Our least precious bodily fluid may just tell the tale of our collective taste for illicit drugs, if a new technique for sampling sewage for evidence of their use proves effective. Scientists have developed methods for isolating the by-products of drug use that are excreted in urine.
“Sewage waters can be considered as a diluted, pooled urine sample,” explains toxicologist Roberto Fanelli of the Mario Negri Institute for Pharmacological Research in Milan, whose group has employed mass spectrometry to analyze wastewater in urban rivers. The chemical target of Fanelli’s study was benzoylecgonine—what the body turns cocaine into after the drug has done its brain-altering business. “We found that, sampling the Po River on different days in different months, the river carried the equivalent of about four kilograms of cocaine every day.”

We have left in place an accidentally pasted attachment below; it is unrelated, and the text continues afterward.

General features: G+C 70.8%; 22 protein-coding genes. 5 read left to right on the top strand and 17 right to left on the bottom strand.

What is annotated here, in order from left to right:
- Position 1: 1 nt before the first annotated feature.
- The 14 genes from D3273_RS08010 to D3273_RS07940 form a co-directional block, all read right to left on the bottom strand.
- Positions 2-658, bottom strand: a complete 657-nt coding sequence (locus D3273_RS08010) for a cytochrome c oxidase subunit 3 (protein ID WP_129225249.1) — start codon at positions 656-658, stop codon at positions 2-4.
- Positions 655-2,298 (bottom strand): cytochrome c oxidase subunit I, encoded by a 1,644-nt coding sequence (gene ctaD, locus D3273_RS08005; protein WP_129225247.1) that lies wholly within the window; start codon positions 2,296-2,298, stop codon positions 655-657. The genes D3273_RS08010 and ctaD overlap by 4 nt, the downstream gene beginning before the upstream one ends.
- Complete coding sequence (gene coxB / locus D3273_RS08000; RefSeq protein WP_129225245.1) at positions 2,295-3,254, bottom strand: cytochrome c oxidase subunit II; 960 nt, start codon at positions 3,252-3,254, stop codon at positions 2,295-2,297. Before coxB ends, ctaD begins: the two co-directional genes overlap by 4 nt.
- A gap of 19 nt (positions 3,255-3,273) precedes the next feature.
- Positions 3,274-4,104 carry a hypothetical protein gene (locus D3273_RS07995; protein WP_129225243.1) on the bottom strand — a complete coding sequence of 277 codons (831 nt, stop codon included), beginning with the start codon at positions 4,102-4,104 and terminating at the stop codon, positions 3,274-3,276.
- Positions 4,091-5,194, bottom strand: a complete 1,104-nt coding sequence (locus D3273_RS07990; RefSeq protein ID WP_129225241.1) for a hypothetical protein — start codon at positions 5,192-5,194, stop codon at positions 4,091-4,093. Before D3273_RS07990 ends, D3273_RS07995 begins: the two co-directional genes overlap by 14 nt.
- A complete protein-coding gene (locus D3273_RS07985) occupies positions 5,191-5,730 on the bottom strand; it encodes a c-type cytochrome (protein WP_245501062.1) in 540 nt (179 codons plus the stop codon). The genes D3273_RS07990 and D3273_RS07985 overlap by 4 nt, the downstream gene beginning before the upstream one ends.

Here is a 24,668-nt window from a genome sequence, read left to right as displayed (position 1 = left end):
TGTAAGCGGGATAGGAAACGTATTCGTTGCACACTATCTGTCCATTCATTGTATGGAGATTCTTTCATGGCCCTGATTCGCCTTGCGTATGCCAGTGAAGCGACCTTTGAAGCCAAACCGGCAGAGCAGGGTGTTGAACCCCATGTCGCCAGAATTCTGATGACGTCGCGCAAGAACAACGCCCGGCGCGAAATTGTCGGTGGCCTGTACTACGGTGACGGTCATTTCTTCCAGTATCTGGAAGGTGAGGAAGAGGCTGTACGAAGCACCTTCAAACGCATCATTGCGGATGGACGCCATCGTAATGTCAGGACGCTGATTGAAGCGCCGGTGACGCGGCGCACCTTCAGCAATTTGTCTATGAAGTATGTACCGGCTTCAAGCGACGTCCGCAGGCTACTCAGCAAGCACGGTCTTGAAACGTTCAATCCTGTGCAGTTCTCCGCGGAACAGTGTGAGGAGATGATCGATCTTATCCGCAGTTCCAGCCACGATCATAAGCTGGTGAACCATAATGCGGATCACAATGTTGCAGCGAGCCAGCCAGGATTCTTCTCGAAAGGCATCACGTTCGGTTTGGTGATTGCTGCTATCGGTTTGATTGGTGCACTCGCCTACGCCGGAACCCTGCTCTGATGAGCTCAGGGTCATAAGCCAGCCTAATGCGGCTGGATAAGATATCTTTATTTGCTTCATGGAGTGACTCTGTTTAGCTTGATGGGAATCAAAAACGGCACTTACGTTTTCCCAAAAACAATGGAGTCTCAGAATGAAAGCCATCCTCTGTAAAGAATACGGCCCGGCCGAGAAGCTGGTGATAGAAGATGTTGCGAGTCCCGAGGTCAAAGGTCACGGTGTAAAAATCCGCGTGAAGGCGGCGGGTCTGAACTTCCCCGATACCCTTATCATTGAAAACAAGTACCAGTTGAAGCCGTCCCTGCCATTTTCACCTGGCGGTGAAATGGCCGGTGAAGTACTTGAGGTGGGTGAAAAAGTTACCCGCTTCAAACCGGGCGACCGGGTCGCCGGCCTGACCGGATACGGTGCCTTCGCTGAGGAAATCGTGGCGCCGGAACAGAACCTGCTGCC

This article was originally published with the title A Stash in Every Flush.